- In an attempt to investigate the probable roles of lactic starter
flora in the development of fruitiness and slit-openness in Cheddar
cheese, several experimental lots of cheese were made with different
commercial lyophilized starters until the defect could be consistently
duplicated. From many such trials, two cultures, B and C, which repeatedly
provided the defect, and one, designated as A, tiat yielded
high-grade product, were selected for further experiments. With
starter culture as the only variable, "defective" and "normal" cheeses
were made under uniform operating conditions in adjacent vats from
portions of the same bulk milk to compare the microbiological and
chemical changes occurring within the respective cheeses.
Attempts to correlate differences between "normal" and "defective"
starters in the rates of cheese - sugar and -protein degradation
to the development of fruity flavor and slit-openness in cheeses
were unsuccessful; no significant differences were noted in this regard between starters A, B, and C. Distinct differences throughout the
ripening period, however, were observed in the starter population
trends in the cheeses made with the "normal" and the "defective"
cultures. Starter A exhibited a rapid decline in numbers of the starter
population; cultures B and C persisted at very high population levels
for prolonged periods. As a result, the progressive replacement of
starter flora by succeeding lactobacilli, considered necessary for
normal flavor development, was considerably delayed in the "defective"
cheeses. In the "normal" cheeses, replacement occurred within
six to eight weeks.
Taxonomic studies on starters A, B, and C showed that the "normal"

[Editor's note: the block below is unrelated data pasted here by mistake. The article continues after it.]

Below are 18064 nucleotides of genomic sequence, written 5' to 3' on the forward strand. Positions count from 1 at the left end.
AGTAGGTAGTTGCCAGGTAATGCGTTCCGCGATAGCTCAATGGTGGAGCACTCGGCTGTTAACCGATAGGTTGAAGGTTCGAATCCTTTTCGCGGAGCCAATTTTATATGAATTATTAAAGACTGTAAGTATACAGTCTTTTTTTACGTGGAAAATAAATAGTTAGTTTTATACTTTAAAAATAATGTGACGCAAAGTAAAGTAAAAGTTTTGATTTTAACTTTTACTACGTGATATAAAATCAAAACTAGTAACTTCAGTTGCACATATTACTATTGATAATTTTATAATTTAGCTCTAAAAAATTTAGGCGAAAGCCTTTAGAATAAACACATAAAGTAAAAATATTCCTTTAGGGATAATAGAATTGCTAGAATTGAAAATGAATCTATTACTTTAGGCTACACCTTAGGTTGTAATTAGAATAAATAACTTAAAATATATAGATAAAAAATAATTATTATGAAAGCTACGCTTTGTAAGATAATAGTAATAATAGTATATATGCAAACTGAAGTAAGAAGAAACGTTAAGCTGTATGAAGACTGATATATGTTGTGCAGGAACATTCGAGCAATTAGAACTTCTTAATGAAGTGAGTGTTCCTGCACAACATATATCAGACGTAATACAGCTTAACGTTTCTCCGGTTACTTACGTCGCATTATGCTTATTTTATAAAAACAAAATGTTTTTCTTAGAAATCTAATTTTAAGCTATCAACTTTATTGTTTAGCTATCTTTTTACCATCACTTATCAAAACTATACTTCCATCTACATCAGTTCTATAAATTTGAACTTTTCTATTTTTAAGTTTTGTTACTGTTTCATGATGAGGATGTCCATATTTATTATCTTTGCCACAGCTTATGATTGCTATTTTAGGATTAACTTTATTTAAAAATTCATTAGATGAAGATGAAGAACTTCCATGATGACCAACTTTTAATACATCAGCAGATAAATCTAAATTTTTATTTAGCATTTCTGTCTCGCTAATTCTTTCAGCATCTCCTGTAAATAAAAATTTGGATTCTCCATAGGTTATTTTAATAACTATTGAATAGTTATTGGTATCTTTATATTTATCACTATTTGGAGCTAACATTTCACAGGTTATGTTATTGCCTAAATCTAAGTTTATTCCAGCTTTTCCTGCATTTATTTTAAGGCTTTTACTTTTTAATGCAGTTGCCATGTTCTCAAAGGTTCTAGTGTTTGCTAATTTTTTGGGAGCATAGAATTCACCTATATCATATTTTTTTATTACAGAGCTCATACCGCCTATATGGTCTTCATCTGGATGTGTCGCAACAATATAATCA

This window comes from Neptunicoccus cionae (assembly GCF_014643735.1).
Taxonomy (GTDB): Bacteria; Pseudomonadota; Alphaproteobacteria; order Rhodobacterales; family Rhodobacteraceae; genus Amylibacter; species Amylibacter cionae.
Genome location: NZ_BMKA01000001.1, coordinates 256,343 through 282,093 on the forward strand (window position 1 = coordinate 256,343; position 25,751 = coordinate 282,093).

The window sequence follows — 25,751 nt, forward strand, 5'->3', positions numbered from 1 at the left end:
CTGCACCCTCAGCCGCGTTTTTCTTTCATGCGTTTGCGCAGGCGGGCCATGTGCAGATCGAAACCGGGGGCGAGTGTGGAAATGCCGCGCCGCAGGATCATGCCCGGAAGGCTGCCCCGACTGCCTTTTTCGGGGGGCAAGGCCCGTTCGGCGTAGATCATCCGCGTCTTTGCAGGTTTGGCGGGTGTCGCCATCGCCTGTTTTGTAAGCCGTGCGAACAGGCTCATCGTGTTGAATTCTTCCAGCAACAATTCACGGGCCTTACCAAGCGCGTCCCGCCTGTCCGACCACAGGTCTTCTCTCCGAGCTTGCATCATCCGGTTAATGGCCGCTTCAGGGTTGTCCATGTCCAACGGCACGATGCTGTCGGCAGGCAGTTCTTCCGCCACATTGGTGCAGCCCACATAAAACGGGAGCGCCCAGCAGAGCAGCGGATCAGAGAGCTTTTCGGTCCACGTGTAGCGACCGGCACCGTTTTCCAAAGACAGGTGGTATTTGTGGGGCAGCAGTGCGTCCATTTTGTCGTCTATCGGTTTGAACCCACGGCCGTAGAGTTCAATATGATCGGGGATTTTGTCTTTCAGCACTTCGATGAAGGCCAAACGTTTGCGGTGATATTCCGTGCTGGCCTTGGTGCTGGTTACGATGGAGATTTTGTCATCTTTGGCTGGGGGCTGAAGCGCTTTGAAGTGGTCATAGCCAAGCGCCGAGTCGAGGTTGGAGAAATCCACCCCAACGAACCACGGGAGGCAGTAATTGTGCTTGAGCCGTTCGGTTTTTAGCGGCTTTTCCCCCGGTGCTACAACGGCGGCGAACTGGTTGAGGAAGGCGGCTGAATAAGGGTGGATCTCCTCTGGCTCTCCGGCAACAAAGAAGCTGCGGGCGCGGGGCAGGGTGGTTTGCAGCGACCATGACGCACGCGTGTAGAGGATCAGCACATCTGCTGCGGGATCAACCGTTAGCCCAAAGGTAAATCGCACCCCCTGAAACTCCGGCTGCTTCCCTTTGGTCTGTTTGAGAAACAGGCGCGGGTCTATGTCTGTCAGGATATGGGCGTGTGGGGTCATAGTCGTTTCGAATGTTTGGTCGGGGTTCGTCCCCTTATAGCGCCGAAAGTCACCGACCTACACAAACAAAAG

culture was almost entirely made up of S. cremoris strains, and
the "defective" starters contained S. lactis and S. diacetilactis strains
in addition to S. cremoris strains. Of these, the S. lactis and S.
diacetilactis strains were generally found to produce greater concentrations
of carbonyl compounds in milk cultures than S. cremoris
strains, and as such the carbonyl concentrations in milk cultures of
B and C were considerably greater than in A. Similar trends were
observed when known strains of S. cremoris, S. lactis, and S. diacetilactis
were compared for total carbonyl production in milk cultures.
No striking differences in the types or numbers of carbonyl compounds
were found in milk cultures of starters A and C. However, in a given amount of culture, the latter had higher concentrations of
formaldehyde, acetaldehyde, diacetyl, and possibly pyruvic acid.
The effect of the "defective" starter strains on the final flavor of
Cheddar cheese was, therefore, reasoned to be two-fold. One was
indirect and concerned with the sequential predominance of different
microbial flora that occurred within the ripening cheese. The other
was direct and related to the starter metabolic activity, and the accumulation
within the cheese of certain carbonyl compounds important
in flavor impairment.